The new system went live in January 2018, and it quickly began averaging more than 200 safety catch reports per month. Linking safety habits and error prevention tools to event reporting enabled team members to easily connect the use of safety habits to the prevention of harm. To further encourage safety catch reporting, VMC now selects one safety catch per week to celebrate throughout the hospital.

In addition, during the monthly department managers’ meeting, a member of the VMC executive leadership team presents a trophy to the department with the most safety catches for that month. “It’s gotten pretty competitive,” said Lauren Webb, RN, a Vidant Health quality nurse specialist for patient safety. “Everyone wants to be recognized for their efforts and contributions to our safety culture.” These efforts are also recognized through an employee appreciation portal that sends a personalized email to each team member who was recognized for a safety catch. Additionally, a monthly email to all VMC managers lists each department with team members being recognized for safety catches.

Within a year, average monthly safety catch reporting exceeded 300 events, said Cavaliere. “The numbers are phenomenal. They speak to how we made the reporting system easier to access and how we emphasize to team members that reporting is about doing the right thing in order to help co-workers, not get them in trouble.”

Standardizing Event Review Identifies System Opportunities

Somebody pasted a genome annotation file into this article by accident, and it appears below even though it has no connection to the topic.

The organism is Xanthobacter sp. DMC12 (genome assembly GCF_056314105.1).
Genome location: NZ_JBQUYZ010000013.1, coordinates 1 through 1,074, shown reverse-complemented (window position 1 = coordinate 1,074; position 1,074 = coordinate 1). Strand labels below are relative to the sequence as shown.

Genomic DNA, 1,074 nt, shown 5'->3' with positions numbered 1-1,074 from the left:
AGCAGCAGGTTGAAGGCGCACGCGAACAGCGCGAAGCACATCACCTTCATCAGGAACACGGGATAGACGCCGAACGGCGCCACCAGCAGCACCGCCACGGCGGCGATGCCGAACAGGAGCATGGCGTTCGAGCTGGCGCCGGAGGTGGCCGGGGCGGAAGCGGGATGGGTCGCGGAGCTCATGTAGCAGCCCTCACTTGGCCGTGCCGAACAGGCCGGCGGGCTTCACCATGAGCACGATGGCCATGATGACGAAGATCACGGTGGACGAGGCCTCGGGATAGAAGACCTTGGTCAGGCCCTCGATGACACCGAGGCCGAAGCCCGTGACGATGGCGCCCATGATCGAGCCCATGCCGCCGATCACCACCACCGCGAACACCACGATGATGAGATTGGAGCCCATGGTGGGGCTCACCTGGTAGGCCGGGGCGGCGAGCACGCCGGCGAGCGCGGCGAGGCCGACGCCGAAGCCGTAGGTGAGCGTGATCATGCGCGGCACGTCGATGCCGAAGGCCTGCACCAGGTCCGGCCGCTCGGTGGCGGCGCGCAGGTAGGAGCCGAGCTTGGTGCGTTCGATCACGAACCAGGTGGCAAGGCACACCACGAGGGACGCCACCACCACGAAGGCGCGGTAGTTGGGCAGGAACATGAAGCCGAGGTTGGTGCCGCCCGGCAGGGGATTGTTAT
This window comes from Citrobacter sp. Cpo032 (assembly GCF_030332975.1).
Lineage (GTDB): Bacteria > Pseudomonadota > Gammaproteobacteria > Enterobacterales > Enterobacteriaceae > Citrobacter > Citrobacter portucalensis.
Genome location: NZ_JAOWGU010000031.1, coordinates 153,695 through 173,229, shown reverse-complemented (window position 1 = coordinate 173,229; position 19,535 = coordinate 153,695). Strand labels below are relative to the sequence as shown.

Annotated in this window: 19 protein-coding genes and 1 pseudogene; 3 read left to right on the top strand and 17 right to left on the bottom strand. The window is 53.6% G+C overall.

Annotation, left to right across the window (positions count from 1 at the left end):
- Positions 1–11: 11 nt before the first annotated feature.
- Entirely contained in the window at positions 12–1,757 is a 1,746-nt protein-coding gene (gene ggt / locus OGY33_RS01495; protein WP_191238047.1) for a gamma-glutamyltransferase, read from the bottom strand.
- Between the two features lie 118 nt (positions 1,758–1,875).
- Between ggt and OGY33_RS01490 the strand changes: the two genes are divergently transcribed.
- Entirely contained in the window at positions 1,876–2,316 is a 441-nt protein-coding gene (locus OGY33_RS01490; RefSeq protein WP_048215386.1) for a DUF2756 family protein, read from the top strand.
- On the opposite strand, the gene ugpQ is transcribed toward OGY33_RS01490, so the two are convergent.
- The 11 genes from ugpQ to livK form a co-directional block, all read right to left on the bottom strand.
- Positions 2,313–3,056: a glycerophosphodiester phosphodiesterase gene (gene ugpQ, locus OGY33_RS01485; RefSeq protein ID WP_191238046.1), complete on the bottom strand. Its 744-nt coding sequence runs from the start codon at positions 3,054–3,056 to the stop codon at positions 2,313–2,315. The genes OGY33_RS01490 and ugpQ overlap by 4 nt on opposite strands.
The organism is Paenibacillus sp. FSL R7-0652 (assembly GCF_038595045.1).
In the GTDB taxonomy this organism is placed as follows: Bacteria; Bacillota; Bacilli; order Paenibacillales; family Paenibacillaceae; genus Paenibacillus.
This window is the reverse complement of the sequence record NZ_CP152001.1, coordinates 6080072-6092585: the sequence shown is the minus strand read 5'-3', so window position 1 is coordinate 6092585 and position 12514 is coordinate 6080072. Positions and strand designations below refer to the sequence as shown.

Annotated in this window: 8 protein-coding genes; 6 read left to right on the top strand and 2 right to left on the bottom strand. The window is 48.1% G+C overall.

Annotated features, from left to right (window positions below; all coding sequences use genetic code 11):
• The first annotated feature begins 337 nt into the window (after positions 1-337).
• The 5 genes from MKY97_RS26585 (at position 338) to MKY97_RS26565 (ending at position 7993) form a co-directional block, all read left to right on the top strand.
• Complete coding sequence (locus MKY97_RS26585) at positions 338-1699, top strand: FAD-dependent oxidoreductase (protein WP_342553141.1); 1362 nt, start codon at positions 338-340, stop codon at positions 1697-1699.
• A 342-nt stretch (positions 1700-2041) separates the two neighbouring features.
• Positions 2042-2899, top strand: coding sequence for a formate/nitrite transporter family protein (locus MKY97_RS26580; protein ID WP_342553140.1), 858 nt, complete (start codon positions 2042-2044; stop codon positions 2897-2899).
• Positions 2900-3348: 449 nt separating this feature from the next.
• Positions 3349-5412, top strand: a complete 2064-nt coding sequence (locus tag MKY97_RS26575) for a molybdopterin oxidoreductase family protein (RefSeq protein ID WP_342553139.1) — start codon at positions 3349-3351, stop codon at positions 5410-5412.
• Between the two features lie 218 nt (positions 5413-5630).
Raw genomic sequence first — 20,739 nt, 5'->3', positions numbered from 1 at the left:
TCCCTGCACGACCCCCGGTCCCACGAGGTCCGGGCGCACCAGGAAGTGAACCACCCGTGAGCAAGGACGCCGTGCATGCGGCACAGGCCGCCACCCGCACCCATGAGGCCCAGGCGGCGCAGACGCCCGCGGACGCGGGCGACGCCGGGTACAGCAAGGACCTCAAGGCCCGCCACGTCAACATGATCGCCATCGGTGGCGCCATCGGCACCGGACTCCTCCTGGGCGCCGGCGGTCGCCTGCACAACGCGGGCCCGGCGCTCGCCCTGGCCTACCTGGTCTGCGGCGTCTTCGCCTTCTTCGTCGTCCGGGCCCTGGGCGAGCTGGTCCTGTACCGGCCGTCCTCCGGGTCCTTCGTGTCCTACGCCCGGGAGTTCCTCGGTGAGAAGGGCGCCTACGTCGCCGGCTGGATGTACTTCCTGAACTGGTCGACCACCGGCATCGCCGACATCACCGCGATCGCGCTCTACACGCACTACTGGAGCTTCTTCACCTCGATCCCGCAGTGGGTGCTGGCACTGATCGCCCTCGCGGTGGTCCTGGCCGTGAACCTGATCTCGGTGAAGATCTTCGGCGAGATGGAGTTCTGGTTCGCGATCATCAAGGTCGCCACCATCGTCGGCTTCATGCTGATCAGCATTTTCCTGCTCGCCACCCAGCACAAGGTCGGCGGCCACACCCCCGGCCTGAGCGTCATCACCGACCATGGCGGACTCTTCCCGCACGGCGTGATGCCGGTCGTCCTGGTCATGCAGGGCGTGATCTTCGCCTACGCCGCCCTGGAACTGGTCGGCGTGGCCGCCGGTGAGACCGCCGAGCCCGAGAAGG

Standardizing how all safety events are classified and reported across departments and then making the response to the event more transparent also helps department managers offer positive, detailed feedback that focuses on what can be learned and dispels fears of punitive action.

Every reported event is now reviewed by the department manager, who also documents lessons learned, factors that contributed to the event, and corrective actions to prevent recurrence. This review is completed within five days of the initial report. “We recognized the value of the department managers’ feedback to ensure the success of our safety culture initiative,” Webb said.

“We have also standardized our department huddles to include discussions about events reported, and to recognize their safety catches to reinforce and enhance safety,” Cavaliere added.

Proposed next steps for VMC’s event reporting system include asking what safety habits could be implemented as a barrier to prevent similar events in the future. “This way, thinking about safety becomes second nature,” Cavaliere said.